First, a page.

Update: We got an email from Tom McCormick of the California Small Brewers Association -- they're the ones who make good beers. He says, whoa, we got nothing to do with this effort to beat Prop. 19. Text of the email appear at the end, after the jump.
A political action committee of the California Beer & Beverage Distributors recently gave $10,000 to the campaign to defeat Proposition 19, the November ballot initiative that would legalize pot and its cultivation and distribution.
Hmmm....What could be going on here?
Perhaps we should call it: Sobriety for thee, but not for me.
Big business interests have long used the political process to block competition. Here in L.A., a coalition of brick-and-mortar restaurants is lobbying for new regulations on food trucks, which, in the view of the restaurants, would level the playing field with the trucks and their cheaper cost structure.
The alcohol industry is itself heavily regulated and presents high barriers to new entrants. Ever notice how you can't buy a bottle of Absolut or case of Bud from the companies' Web sites? Why not? Because the government -- heavily lobbied by the deep-pocketed distributors and retailers -- won't let you. (Add: To be fair, there's a solid policy rationale for the added layer of regulation here: Alcohol isn't your average consumer product, and a heavy regulatory hand is certainly justifiable.) Anyway, you can't buy a case of Bud, but you can buy this fantastic "Grass Can Coozie Six Pack," however.)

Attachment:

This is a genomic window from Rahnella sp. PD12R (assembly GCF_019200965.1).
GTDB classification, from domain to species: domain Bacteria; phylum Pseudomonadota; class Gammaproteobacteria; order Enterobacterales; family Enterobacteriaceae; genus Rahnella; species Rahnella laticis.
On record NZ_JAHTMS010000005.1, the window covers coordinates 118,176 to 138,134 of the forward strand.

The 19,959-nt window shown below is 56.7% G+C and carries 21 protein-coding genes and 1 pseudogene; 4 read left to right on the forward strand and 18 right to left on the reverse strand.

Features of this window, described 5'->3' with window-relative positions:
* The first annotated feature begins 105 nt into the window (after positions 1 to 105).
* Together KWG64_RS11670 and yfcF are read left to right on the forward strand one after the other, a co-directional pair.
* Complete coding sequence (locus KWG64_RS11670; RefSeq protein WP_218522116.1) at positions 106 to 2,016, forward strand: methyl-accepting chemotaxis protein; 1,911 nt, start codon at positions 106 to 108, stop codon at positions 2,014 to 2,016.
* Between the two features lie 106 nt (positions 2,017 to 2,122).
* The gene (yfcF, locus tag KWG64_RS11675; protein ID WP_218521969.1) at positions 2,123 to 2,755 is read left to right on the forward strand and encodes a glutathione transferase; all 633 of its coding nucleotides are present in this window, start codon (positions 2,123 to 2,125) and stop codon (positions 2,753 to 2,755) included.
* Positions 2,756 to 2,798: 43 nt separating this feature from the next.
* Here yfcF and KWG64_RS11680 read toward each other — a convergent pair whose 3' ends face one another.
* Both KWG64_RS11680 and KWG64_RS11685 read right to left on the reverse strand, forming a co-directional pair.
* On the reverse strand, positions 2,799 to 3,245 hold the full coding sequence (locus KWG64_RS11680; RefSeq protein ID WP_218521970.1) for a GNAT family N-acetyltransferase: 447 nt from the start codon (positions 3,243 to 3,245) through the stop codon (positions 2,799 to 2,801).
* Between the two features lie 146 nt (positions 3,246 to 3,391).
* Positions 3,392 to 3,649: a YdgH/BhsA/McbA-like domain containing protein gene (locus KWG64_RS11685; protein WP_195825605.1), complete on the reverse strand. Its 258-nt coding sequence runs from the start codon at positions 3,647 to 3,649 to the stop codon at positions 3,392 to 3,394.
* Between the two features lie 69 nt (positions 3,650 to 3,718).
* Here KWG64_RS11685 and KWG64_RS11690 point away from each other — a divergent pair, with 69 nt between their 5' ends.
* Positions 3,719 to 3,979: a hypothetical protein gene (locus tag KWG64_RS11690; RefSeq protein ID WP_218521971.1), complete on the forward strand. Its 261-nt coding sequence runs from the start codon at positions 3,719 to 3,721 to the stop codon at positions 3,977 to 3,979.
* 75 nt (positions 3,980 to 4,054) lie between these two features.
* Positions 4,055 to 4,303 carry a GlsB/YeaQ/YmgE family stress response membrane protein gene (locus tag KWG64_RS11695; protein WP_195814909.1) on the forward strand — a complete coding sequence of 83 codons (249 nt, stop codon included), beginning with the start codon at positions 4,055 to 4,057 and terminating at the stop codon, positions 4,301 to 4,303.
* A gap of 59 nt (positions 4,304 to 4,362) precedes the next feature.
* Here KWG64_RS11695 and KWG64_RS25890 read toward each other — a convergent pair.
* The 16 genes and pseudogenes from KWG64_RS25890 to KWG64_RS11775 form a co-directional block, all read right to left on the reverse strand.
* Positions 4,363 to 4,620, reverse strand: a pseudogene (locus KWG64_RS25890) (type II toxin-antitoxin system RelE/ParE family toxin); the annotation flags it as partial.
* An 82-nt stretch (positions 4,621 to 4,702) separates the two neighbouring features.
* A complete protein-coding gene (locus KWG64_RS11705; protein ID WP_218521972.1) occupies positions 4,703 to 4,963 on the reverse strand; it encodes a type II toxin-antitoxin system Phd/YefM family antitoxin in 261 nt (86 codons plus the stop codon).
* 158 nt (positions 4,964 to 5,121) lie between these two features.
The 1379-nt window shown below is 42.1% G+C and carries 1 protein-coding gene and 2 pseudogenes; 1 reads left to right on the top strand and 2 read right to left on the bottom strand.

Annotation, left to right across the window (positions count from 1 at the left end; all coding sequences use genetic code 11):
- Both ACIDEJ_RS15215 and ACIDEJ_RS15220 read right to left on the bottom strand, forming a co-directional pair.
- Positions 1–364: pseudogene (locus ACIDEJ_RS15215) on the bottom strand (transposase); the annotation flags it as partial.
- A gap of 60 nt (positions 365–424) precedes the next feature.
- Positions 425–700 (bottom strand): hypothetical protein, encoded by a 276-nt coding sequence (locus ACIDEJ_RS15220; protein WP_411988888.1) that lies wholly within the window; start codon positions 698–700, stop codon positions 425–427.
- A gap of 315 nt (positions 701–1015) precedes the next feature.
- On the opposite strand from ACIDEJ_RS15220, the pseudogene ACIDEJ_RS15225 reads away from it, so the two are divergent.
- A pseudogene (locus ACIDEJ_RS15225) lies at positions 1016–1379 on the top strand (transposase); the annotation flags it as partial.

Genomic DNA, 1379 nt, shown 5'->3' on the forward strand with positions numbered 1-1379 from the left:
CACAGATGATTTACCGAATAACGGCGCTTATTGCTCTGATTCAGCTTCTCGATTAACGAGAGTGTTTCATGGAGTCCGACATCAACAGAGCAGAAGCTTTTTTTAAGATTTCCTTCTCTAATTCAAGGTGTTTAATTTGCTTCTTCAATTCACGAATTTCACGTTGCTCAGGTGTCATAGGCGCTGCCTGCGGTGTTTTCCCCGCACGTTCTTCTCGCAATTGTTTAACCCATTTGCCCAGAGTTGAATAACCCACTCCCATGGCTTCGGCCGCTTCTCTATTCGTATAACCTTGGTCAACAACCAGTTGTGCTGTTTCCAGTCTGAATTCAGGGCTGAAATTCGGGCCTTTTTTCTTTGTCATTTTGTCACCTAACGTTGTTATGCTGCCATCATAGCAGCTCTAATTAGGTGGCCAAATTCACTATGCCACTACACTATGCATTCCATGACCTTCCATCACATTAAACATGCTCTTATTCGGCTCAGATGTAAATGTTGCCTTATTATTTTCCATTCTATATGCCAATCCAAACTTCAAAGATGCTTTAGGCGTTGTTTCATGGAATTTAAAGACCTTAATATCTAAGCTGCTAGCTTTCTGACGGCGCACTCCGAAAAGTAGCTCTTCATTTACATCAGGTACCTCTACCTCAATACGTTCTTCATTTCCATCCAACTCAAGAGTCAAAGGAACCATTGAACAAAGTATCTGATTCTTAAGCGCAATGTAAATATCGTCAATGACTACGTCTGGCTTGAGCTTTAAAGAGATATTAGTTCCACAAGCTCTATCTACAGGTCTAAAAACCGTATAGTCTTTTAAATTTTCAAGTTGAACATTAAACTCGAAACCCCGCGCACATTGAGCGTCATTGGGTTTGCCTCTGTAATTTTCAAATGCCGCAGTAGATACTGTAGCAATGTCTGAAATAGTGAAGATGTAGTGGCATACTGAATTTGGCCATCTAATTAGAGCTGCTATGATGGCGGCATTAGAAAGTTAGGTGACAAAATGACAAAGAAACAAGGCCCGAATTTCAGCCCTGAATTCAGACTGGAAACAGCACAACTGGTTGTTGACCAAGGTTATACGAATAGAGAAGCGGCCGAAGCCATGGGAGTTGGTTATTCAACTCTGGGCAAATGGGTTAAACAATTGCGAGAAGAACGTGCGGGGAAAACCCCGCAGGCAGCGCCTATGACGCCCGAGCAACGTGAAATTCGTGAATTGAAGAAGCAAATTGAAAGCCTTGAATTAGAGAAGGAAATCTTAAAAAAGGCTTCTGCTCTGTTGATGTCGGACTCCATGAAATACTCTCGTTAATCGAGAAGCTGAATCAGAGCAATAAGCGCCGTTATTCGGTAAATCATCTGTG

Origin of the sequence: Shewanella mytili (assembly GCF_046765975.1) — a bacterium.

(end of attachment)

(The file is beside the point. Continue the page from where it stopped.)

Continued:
So perhaps the beer distributors see legal pot as a threat to their buzzy business model and fear legally stoned Californians would spend less money on beer.
Rhonda Stevenson, director of public affairs for the California Beer & Beverage Distributors, said the group's opposition comes from concerns about public and worker safety. She relied on talking points from the California Chamber of Commerce stating that if Prop. 19 passes, employers would have no ability to monitor or regulate pot consumption of employees, thereby creating the danger of stoned truck drivers and sales people on the roads, and stoned forklift drivers in the warehouses.
Stevenson said with some certainty that Prop. 19 specifically says employers can't test workers for pot. It says no such thing, though the California Chamber has made the case that some slippery wording in the initiative amounts to the same thing. Let's turn to The Huffington Post for more on this controversy:
(Prop. 19 advocates) point to the state Legislative Analyst's Office's determination that employers would "retain existing rights to address consumption of marijuana that impairs an employee's job performance."
Mainly at issue is a section of the proposition that says no one can "be denied any right or privilege" because they engaged in legal conduct permitted by the act, such as smoking pot.
The section continues: "The existing right of an employer to address consumption that actually impairs job performance by an employee shall not be affected."
The chamber claims the proposition would create a new, ill-defined standard of "actual impairment" that would prevent employers from disciplining workers simply for consuming marijuana. Instead, according to the chamber's analysis, employers would have to prove that pot impaired an employee's job performance.